States and Problem Gamblers

Missouri, to its credit, is trying to do something about compulsive gamblers. The state's program (see story page 1) allows such gamblers - for whom the slots and tables are an addiction not a recreation - to ban themselves, in effect, from floating casinos on the Mississippi and Missouri rivers. It's a small step in the right direction.

Small because the program lacks back-up enforcement. Gamblers who recognize their problem and ask the state to take away their "player's card," which serves as an ID to get into the casinos, can easily beat the system by borrowing a friend's card. Even if they're detected, they can still keep their winnings.

And small because the underlying problem is the growing availability of gambling in all its forms. More than 5 million Americans are categorized as problem or pathological gamblers. With casinos in more than two dozen states, lotteries in 37, and the new wave of Internet wagering, the means of feeding their habit is increasingly right at hand. States, including Missouri with its riverboats, should be thinking of ways to lessen the temptation, not just limit the damage from indulging it.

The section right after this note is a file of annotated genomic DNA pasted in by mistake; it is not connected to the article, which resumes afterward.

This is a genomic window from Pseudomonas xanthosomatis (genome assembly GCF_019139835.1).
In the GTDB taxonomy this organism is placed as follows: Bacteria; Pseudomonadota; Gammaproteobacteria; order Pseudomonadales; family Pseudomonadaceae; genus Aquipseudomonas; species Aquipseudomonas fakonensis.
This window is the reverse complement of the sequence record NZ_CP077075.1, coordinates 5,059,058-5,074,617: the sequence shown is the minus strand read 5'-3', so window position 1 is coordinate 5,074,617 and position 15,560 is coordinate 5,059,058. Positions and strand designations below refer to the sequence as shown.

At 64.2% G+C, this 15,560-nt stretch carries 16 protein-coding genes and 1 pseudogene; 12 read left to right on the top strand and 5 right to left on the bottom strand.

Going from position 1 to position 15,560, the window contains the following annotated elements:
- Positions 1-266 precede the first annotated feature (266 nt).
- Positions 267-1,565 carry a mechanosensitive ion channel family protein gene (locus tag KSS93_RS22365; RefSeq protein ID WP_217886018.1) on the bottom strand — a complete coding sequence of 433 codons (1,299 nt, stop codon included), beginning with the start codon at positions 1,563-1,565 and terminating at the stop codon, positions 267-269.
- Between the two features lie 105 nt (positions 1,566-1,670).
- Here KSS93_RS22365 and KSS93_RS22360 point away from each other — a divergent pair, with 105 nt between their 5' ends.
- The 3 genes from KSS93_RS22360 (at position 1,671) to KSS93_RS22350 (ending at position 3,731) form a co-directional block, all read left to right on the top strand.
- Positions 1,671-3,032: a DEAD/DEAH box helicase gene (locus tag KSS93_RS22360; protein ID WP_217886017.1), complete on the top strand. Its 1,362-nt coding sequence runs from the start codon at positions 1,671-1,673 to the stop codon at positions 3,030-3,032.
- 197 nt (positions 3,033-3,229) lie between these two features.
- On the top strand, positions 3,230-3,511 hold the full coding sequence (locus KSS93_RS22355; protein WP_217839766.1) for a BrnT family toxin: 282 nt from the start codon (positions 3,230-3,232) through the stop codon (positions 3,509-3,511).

Addiction to gambling breeds many of the same social ills as an addiction to drugs. Families suffer as members steal to feed their habit. Savings are gambled away. The

"high" of winning sinks under a mountain of debt.

Missouri's program, at least, encourages problem gamblers to take a step toward their own salvation. Other states should follow suit. People who regularly fritter away their income on the outrageous odds in state lotteries should get the same encouragement to quit. Lotteries and state-licensed casinos should be required to prominently advertise their odds. That might help wake up some people.

The addiction, sadly, goes beyond individuals. State governments are hooked on gambling, and gambling interests have increasingly powerful lobbies. Problem gamblers and related social devastation are indicative of what the country is doing to itself by buying into an industry that thrives on irresponsible behavior.

(c) Copyright 2000. The Christian Science Publishing Society

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